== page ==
FBI agent in Petraeus case is 'hard-charging' veteran counterterrorism investigator

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DOVER, Fla. -- The FBI agent who helped start the investigation that led to the resignation of David Petraeus as CIA director is a "hard-charging" veteran counterterrorism investigator who used his command of French in investigating the foiled "millennium" terrorist plot in 1999, colleagues said Wednesday.

The agent, Frederick W. Humphries II, 47, took the initial complaint from Jill Kelley, the Tampa, Fla., hostess who was socially active in military circles there, about emails she found disturbing that accused her of inappropriately flirtatious behavior toward Mr. Petraeus.

The subsequent cyberstalking investigation uncovered an extramarital affair between Mr. Petraeus and Paula Broadwell, his biographer, who agents determined had sent the anonymous emails. It also ensnared Marine Gen. John Allen, who now commands troops in Afghanistan, after the investigation discovered that he had sent "inappropriate communication" to Ms. Kelley.

Colleagues and news reports described the role of Mr. Humphries, then in just his third year at the FBI, in building the case against Ahmed Ressam, who was detained as he tried to enter the United States from Canada in 1999 with a plan to set off a bomb at Los Angeles International Airport.

In May 2010, after he had moved to the Tampa field office, Mr. Humphries was attacked outside the MacDill Air Force Base gate by a disturbed knife-wielding man. He fatally shot the man, and the shooting was later ruled to be an appropriate use of force, according to bureau records and colleagues.

Two former law enforcement colleagues said Mr. Humphries was a solid agent with experience in counterterrorism, conservative political views and a reputation for aggressiveness.

"Fred is a passionate kind of guy," said one former colleague. "He's kind of an obsessive type. If he locked his teeth onto something, he'd be a bulldog."

That description would appear to fit his involvement in the current investigation.

Mr. Humphries passed along Ms. Kelley's complaint to the cybersquad in the Tampa field office, but he was not assigned to the case. He was later admonished by supervisors who thought he was trying to insert himself improperly into the investigation.

Convinced that the case was being stalled for political reasons, Mr. Humphries in late October contacted Republican Rep. Dave Reichert of Washington state, where the FBI agent had worked previously, to inform him of the case. Mr. Reichert put him in touch with House Majority Leader Eric Cantor, R-Va., who passed the message to FBI director Robert Mueller.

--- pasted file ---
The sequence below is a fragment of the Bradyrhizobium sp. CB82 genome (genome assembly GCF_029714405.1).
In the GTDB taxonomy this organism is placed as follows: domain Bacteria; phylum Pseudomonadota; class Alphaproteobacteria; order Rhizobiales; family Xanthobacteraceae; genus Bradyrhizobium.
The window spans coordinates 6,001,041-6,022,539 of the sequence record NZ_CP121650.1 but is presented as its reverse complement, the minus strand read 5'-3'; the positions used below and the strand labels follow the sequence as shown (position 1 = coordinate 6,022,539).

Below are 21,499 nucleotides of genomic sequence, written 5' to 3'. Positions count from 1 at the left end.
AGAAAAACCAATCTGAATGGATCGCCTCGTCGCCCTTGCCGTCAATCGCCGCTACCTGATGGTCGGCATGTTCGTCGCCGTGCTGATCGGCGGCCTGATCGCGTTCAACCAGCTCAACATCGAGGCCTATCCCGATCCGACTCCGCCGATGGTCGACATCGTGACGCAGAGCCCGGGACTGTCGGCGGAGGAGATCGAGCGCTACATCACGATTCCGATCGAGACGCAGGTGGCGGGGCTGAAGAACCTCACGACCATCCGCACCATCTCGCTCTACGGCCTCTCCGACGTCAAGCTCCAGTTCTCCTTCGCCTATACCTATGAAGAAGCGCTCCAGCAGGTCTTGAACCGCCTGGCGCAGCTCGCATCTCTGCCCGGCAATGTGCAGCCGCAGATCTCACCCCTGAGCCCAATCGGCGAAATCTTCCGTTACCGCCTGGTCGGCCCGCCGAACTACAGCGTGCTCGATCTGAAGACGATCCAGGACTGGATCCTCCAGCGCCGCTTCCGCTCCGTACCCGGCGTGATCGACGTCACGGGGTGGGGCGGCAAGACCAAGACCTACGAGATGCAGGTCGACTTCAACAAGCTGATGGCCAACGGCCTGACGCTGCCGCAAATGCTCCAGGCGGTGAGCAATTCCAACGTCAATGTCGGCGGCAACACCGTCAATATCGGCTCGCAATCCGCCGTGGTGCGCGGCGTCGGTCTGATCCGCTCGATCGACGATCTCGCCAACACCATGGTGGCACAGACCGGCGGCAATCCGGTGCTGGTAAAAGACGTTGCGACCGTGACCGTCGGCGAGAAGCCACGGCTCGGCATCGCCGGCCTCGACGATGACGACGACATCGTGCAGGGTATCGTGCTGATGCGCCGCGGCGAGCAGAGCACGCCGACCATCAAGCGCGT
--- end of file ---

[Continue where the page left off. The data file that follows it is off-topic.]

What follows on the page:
Lawrence Berger, general counsel for the Federal Law Enforcement Officers Association, who spoke with Mr. Humphries, said the agent only received the information from Ms. Kelley and never played a role in the investigation. Mr. Berger said Mr. Humphries and his wife had been "social friends with Ms. Kelley and her husband prior to the day she referred the matter to him. They always socialized and corresponded."

Mr. Berger took issue with news media reports that have said his client sent shirtless pictures of himself to Ms. Kelley. "That picture was sent years before Ms. Kelley contacted him about this, and it was sent as part of a larger context of what I would call social relations, in which the families would exchange numerous photos of each other," he said.

The photo was sent as a "joke" and was of Mr. Humphries "posing with a couple of dummies." He said the picture was not sexual in nature.

In regard to his client speaking with Mr. Cantor, Mr. Berger declined to address the issue, saying only that Mr. Humphries "had followed FBI protocols." He added: "No one tries to become a whistle-blower. Consistent with FBI policy, he referred it to the proper component."

A law enforcement official said disclosing a confidential investigation, even to members of Congress, could violate FBI rules. But the official said Mr. Humphries' conduct was under review, and that he had not been suspended or punished in any way.

Tuesday afternoon, a man standing in the driveway of Mr. Humphries' home said, in reply to a reporter's queries, that his first name was not Fred. The man then walked into the house, closed the front door and did not respond to the doorbell being rung several times.



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